Lot 8. Man Ray, Noire et Blanche, 1926, tirage argentique, image/feuille: 20.6 x 27.5 cm. (8 1/8 x 10 ¾ in.). Estimate EUR 1,000,000 - EUR 1,500,000. Price realised EUR 2,688,750. © Christie's Images Ltd 2017
PARIS - Paris Photo, the premier international fair dedicated to the photographic medium, closed Sunday after a flurry of activity, including rapid sales and an unsolved mystery over a vandalized work --- a Trump "Trompe l'œil."
High notes of the 21st edition of the fair, held at at the Grand Palais from Nov. 9 to 12, included the record attendance of 64,542 visitors, an increase of 4.1% over last year’s fair, along with a notable new film and video section, a focus on documentary styles, and a high volume of sales for the 189 exhibitors from 30 different countries.
”The 2017 edition is the best we’ve ever had," said New York dealer Howard Greenberg. "We have made great sales, with a set of works from the Farm Security Administration collection of the Hank O’ Neal Archives selling for over 200,000 euros. The various works will notably belong to French, Belgian, German, Swiss and American collections.”
“We sold older works as well as modern and contemporary works," noted Françoise Paviot, of Paris. "Anna and Bernhard Blume’s collection was acquired by a Los Angeles collector and Benjamin Deroche’s series of 2 photos, produced especially for Paris Photo, completely sold out.”
Exhibitor Thomas Zander, Cologne, added, “2017 was a successful edition for our gallery which notably sold Edificio Basurto Ciudad de Mexico II, 2015, by Candida Höfer for 69,000 euros, and a photograph of Mitch Epstein for 29,000 euros. We have welcomed many European and American collectors, as well as American institutions such as the Metropolitan Museum, LACMA, SFMoMA and The Art Institute of Chicago.”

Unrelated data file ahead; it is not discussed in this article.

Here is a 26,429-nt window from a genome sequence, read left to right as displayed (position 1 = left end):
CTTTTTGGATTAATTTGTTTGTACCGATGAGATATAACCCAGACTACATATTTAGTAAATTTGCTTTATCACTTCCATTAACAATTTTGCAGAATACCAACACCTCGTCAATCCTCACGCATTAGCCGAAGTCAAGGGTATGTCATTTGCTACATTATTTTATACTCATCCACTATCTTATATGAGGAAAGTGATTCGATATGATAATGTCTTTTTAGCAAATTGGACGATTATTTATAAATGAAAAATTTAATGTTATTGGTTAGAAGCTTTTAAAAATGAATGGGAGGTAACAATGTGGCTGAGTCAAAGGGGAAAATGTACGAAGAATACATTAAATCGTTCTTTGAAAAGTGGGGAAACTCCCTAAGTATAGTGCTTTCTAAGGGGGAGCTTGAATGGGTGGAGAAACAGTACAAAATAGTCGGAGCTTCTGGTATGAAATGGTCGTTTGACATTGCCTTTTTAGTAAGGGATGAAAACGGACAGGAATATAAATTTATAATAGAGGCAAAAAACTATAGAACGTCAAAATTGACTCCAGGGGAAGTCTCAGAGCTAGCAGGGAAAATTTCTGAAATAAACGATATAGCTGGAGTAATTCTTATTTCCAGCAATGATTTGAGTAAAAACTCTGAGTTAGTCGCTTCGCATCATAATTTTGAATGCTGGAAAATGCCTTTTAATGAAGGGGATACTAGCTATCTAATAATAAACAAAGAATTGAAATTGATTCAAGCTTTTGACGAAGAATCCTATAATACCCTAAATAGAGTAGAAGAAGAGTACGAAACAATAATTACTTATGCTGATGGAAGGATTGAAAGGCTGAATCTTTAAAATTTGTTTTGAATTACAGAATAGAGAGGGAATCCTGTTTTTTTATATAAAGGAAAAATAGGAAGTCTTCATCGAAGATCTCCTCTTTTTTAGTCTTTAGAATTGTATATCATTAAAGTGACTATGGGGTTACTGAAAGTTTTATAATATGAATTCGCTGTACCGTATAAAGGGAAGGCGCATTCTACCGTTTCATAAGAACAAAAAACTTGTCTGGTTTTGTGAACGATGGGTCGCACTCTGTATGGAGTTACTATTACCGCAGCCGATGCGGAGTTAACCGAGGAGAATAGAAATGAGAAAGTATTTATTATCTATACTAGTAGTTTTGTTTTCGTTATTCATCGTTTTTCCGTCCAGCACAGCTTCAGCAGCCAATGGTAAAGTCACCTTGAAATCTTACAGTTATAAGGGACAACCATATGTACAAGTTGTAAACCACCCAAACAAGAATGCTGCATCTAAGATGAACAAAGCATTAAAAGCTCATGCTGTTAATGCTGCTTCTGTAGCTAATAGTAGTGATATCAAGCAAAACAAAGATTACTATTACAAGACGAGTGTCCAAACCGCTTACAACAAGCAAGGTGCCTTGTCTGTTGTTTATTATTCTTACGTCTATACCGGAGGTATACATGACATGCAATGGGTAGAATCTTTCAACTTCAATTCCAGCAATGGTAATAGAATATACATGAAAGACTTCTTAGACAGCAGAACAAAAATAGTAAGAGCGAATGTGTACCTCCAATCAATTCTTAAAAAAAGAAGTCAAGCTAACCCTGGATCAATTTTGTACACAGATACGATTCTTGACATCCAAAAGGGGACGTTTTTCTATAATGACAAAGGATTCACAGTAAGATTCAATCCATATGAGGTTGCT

A concurrent auction at Christie's during Paris Photo week included a soaring sale of Man Ray’s 'Noire et Blanche' for 2.6 million euros, a record price for classic photography. The gelatin silver print references primitive arts, popular in early 20th century Paris, showing Man Ray's muse and lover Kiki de Montparnasse resting her head on a tabletop next to a tribal mask.
Mishka Henner, Trompe l'oeil, 2017. Lasercut acrylic case, archival pigment print mounted to Dibond. 67x84x6cm. © Bruce Silverstein
On a low note, conceptual artist Mishka Henner's 2017 work titled "Trompe l'œil" (which translates from French to "deceive the eye") sustained damage while on display during the fair. Exhibited by New York dealer Bruce Silverstein, the work featured Trump's eyes peering through a white acrylic case. A vandal "scratched the eyes out," according to Silverstein. Fair organisers are reviewing camera footage to identify the culprit.
"After everything that's been going on, I just wanted to look into Trump's eyes," explained Henner about his work. "The holes in the case are formed by my stare. Inside the case is the official White House portrait used from his inauguration until recently. It's a remarkably aggressive portrait."
Added Henner, "Of course, it's easy to see the piece as showing him entombed in his own whiteness or buried by his own words. But he's also hiding in the walls, a constant presence lurking in the background like some kind of predator."
"I'd like to think that despite all the lies, the eyes don't lie," Henner said.
A new film and video section this year included nine films plus video works by artists including Vanessa Beecroft and Laura Henno. Another highlight was the display of 100 mostly black-and-white images chosen by Karl Lagerfeld, the legendary fashion designer and creative director of Chanel, who was "guest of honor" at this year's edition. “Today photography is part of my life. It completes the circle between my artistic and professional restlessness,” said Lagerfeld.
Mathieu Asselin, Van Buren, Indiana, 2013, from the series Monsanto®. A photographic investigation © Mathieu Asselin